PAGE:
Tungsten-halogen lamp with variably positionable getter
||Tungsten-halogen lamp with variably positionable getter
||Shaffer, et al.
||May 15, 1984
||April 28, 1982
||Houseknecht; Gary L. (Hughesville, PA)
Shaffer; John W. (Williamsport, PA)
||GTE Products Corporation (Stamford, CT)|
||Demeo; Palmer C.
|Attorney Or Agent:
||McNeill; William H.
||313/557; 313/559; 313/579
|Field Of Search:
||313/579; 313/559; 313/557
|U.S Patent Documents:
||2462837; 3829731; 4361780; 4415833
|Foreign Patent Documents:
||A tungsten-halogen lamp employs a slidable getter which automatically positions itself in the lowest, and thus, coolest, portion of the envelope where it is most efficient. This feature allows such lamps to be burned in a horizontal or vertical mode; the vertical mode including both base down and base up positioning.
1. A tungsten-halogen incandescent lamp comprising: a light transmitting, hermetically sealed glass envelope having a longitudinal axis; a long lead-in wire and a short lead-in wiresealed in a press of said envelope and extending internally and externally of said envelope; a tungsten filament attached between the internal ends of said lead-in wires; a fill gas within said envelope comprising an inert gas and a halogen; and acopper getter slidably mounted within said envelope.
2. The lamp of claim 1 wherein said copper getter comprises a helix.
3. The lamp of claim 2 wherein said long lead-in wire is provided with getter movement restricting means and said copper getter is mounted on said long lead-in wire.
||CROSS-REFERENCESTO RELATED APPLICATIONS
Ser. Nos. 372,512; 372,508; 372,519; and 372,594, filed concurrently herewith and assigned to the assignee of the instant invention, contain related subject matter.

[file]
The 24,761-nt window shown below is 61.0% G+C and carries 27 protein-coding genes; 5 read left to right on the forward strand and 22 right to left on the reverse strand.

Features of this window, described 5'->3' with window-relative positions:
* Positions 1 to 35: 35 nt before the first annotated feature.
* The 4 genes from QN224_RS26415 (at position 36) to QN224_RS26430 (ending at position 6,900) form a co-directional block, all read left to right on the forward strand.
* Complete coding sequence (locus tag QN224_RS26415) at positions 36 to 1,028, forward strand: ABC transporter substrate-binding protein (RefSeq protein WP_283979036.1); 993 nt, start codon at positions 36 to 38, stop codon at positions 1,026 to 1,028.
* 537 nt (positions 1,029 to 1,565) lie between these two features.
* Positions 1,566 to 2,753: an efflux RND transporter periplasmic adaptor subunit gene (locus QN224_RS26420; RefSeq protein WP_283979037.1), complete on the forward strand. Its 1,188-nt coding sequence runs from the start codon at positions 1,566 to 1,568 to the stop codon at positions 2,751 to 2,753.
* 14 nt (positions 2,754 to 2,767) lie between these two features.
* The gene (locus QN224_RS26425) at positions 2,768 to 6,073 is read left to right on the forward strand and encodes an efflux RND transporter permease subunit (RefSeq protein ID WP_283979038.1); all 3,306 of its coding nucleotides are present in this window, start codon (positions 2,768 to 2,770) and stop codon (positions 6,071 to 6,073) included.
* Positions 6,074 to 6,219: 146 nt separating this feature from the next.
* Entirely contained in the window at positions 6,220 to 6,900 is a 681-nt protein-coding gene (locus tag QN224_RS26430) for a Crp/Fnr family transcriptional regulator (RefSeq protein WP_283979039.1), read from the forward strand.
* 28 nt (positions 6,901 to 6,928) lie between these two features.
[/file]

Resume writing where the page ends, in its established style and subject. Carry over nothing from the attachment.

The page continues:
This invention relates to incandescent lamps and more particularly to tungsten-halogen incandescent lamps. Still more particularly it relates to lamps of the latter variety having means incorporated therewith to prevent filament sagging, thusallowing long life and the ability to be lighted in either a vertical or horizontal mode. Additionally, the means incorporated therewith to prevent filament sag is automatically variably positionable to allow the vertical mode to include base up andbase down operation.
BACKGROUND OF THE INVENTION
The majority of incandescent lamps today use a filament made from tungsten wire which can be of the single or coiled coil design. When initially energized to incandescence, the filament will both metallurgically recrystalize and physically sagunder gravitational attraction.
Coiled coil filaments sag more than single coils and fine wire sags more than heavy wire.
In the vertical position sag is characterized by a collapsing of turns with open turns at the top and compression at the bottom. Sag in the horizontal position is characterized by the formation of one or more catenaries depending on the numberof filament support wires.
The preliminary sag in tungsten filaments has never been completely eliminated. However, it can be significantly reduced by employing a controlled heating process at the time of initial lightup. Two different processes for doing this are now incommon use and are briefly described as follows.
1. Pre-stabilizing is a process used mainly on coiled coil filaments for halogen lamps. It involves raising the coil temperature above 2400.degree. C. in vacuum prior to removing the primary mandrel and while the secondary coiling is mountedon a threaded rod. The result is a brittle coil which requires hand mounting. This, plus the pre-stabilizing process make for a very expensive coil. However, preliminary sag at initial coil lightup is minimal.